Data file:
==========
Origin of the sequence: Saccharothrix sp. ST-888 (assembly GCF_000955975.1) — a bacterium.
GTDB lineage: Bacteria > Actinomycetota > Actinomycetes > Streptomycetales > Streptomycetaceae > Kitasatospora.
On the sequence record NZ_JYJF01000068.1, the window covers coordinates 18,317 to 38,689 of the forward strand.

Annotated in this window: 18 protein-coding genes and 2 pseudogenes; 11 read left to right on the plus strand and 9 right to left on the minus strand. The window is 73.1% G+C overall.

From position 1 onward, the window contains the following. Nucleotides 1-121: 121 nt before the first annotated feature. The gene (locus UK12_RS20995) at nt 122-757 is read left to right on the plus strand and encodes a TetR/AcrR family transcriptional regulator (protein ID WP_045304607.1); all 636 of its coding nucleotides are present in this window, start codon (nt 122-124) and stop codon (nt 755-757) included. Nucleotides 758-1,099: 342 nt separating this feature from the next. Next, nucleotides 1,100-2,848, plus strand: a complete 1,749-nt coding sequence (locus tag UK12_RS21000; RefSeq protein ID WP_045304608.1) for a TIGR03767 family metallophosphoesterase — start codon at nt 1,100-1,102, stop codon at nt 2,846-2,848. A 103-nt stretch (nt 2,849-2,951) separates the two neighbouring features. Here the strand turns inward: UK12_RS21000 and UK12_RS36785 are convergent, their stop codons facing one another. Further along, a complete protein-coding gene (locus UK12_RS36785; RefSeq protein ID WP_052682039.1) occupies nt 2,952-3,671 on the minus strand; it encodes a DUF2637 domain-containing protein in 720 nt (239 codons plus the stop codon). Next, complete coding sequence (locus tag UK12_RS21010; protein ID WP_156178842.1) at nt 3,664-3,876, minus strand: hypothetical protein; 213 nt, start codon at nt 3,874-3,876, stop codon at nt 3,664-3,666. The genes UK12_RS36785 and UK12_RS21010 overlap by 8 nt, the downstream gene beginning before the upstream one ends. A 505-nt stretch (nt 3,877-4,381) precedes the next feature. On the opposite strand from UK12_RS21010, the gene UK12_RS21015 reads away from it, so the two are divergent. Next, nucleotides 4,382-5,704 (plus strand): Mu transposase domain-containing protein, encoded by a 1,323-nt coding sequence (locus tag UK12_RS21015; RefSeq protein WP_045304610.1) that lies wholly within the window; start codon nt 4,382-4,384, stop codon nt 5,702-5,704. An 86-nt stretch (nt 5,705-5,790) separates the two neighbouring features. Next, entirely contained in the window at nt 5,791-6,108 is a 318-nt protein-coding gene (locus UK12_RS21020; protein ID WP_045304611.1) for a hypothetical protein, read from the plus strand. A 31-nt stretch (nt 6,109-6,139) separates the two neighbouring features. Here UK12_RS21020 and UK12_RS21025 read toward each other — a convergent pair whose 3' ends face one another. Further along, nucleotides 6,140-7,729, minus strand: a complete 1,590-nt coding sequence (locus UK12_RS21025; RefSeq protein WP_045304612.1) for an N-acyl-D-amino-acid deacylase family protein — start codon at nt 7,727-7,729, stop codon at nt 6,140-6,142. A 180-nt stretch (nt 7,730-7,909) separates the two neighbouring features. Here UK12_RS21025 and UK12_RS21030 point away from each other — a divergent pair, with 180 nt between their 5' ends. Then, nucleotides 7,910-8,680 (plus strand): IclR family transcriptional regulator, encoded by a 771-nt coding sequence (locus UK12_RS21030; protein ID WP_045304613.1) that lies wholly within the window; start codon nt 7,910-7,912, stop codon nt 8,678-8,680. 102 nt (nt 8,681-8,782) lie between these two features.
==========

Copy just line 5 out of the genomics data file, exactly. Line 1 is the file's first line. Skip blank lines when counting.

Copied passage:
From position 1 onward, the window contains the following. Nucleotides 1-121: 121 nt before the first annotated feature. The gene (locus UK12_RS20995) at nt 122-757 is read left to right on the plus strand and encodes a TetR/AcrR family transcriptional regulator (protein ID WP_045304607.1); all 636 of its coding nucleotides are present in this window, start codon (nt 122-124) and stop codon (nt 755-757) included. Nucleotides 758-1,099: 342 nt separating this feature from the next. Next, nucleotides 1,100-2,848, plus strand: a complete 1,749-nt coding sequence (locus tag UK12_RS21000; RefSeq protein ID WP_045304608.1) for a TIGR03767 family metallophosphoesterase — start codon at nt 1,100-1,102, stop codon at nt 2,846-2,848. A 103-nt stretch (nt 2,849-2,951) separates the two neighbouring features. Here the strand turns inward: UK12_RS21000 and UK12_RS36785 are convergent, their stop codons facing one another. Further along, a complete protein-coding gene (locus UK12_RS36785; RefSeq protein ID WP_052682039.1) occupies nt 2,952-3,671 on the minus strand; it encodes a DUF2637 domain-containing protein in 720 nt (239 codons plus the stop codon). Next, complete coding sequence (locus tag UK12_RS21010; protein ID WP_156178842.1) at nt 3,664-3,876, minus strand: hypothetical protein; 213 nt, start codon at nt 3,874-3,876, stop codon at nt 3,664-3,666. The genes UK12_RS36785 and UK12_RS21010 overlap by 8 nt, the downstream gene beginning before the upstream one ends. A 505-nt stretch (nt 3,877-4,381) precedes the next feature. On the opposite strand from UK12_RS21010, the gene UK12_RS21015 reads away from it, so the two are divergent. Next, nucleotides 4,382-5,704 (plus strand): Mu transposase domain-containing protein, encoded by a 1,323-nt coding sequence (locus tag UK12_RS21015; RefSeq protein WP_045304610.1) that lies wholly within the window; start codon nt 4,382-4,384, stop codon nt 5,702-5,704. An 86-nt stretch (nt 5,705-5,790) separates the two neighbouring features. Next, entirely contained in the window at nt 5,791-6,108 is a 318-nt protein-coding gene (locus UK12_RS21020; protein ID WP_045304611.1) for a hypothetical protein, read from the plus strand. A 31-nt stretch (nt 6,109-6,139) separates the two neighbouring features. Here UK12_RS21020 and UK12_RS21025 read toward each other — a convergent pair whose 3' ends face one another. Further along, nucleotides 6,140-7,729, minus strand: a complete 1,590-nt coding sequence (locus UK12_RS21025; RefSeq protein WP_045304612.1) for an N-acyl-D-amino-acid deacylase family protein — start codon at nt 7,727-7,729, stop codon at nt 6,140-6,142. A 180-nt stretch (nt 7,730-7,909) separates the two neighbouring features. Here UK12_RS21025 and UK12_RS21030 point away from each other — a divergent pair, with 180 nt between their 5' ends. Then, nucleotides 7,910-8,680 (plus strand): IclR family transcriptional regulator, encoded by a 771-nt coding sequence (locus UK12_RS21030; protein ID WP_045304613.1) that lies wholly within the window; start codon nt 7,910-7,912, stop codon nt 8,678-8,680. 102 nt (nt 8,681-8,782) lie between these two features.